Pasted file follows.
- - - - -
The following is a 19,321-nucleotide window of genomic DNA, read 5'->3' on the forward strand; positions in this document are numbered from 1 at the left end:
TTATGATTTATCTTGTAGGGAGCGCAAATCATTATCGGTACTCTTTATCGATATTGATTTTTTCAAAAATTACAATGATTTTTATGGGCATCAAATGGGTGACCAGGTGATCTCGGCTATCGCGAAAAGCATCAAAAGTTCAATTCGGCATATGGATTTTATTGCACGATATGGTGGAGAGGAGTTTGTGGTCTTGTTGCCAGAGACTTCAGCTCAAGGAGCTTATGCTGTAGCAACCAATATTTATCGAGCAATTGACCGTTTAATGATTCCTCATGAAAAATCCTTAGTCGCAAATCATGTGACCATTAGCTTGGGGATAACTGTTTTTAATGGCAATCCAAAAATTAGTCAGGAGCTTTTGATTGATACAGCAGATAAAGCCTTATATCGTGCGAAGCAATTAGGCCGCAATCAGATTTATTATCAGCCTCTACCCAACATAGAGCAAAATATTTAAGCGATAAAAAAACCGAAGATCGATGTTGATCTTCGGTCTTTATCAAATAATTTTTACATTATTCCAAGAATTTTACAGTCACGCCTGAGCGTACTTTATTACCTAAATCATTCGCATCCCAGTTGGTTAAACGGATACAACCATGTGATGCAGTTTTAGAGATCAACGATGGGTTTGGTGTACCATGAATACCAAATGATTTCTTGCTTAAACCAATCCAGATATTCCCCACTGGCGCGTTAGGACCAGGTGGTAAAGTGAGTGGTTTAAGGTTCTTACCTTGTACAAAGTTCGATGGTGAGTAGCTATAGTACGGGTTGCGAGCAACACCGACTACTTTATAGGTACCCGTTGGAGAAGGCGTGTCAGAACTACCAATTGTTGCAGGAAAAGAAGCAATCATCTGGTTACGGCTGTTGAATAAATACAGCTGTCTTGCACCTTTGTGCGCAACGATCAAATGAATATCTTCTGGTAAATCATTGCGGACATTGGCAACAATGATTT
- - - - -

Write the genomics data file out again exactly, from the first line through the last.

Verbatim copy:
The following is a 19,321-nucleotide window of genomic DNA, read 5'->3' on the forward strand; positions in this document are numbered from 1 at the left end:
TTATGATTTATCTTGTAGGGAGCGCAAATCATTATCGGTACTCTTTATCGATATTGATTTTTTCAAAAATTACAATGATTTTTATGGGCATCAAATGGGTGACCAGGTGATCTCGGCTATCGCGAAAAGCATCAAAAGTTCAATTCGGCATATGGATTTTATTGCACGATATGGTGGAGAGGAGTTTGTGGTCTTGTTGCCAGAGACTTCAGCTCAAGGAGCTTATGCTGTAGCAACCAATATTTATCGAGCAATTGACCGTTTAATGATTCCTCATGAAAAATCCTTAGTCGCAAATCATGTGACCATTAGCTTGGGGATAACTGTTTTTAATGGCAATCCAAAAATTAGTCAGGAGCTTTTGATTGATACAGCAGATAAAGCCTTATATCGTGCGAAGCAATTAGGCCGCAATCAGATTTATTATCAGCCTCTACCCAACATAGAGCAAAATATTTAAGCGATAAAAAAACCGAAGATCGATGTTGATCTTCGGTCTTTATCAAATAATTTTTACATTATTCCAAGAATTTTACAGTCACGCCTGAGCGTACTTTATTACCTAAATCATTCGCATCCCAGTTGGTTAAACGGATACAACCATGTGATGCAGTTTTAGAGATCAACGATGGGTTTGGTGTACCATGAATACCAAATGATTTCTTGCTTAAACCAATCCAGATATTCCCCACTGGCGCGTTAGGACCAGGTGGTAAAGTGAGTGGTTTAAGGTTCTTACCTTGTACAAAGTTCGATGGTGAGTAGCTATAGTACGGGTTGCGAGCAACACCGACTACTTTATAGGTACCCGTTGGAGAAGGCGTGTCAGAACTACCAATTGTTGCAGGAAAAGAAGCAATCATCTGGTTACGGCTGTTGAATAAATACAGCTGTCTTGCACCTTTGTGCGCAACGATCAAATGAATATCTTCTGGTAAATCATTGCGGACATTGGCAACAATGATTT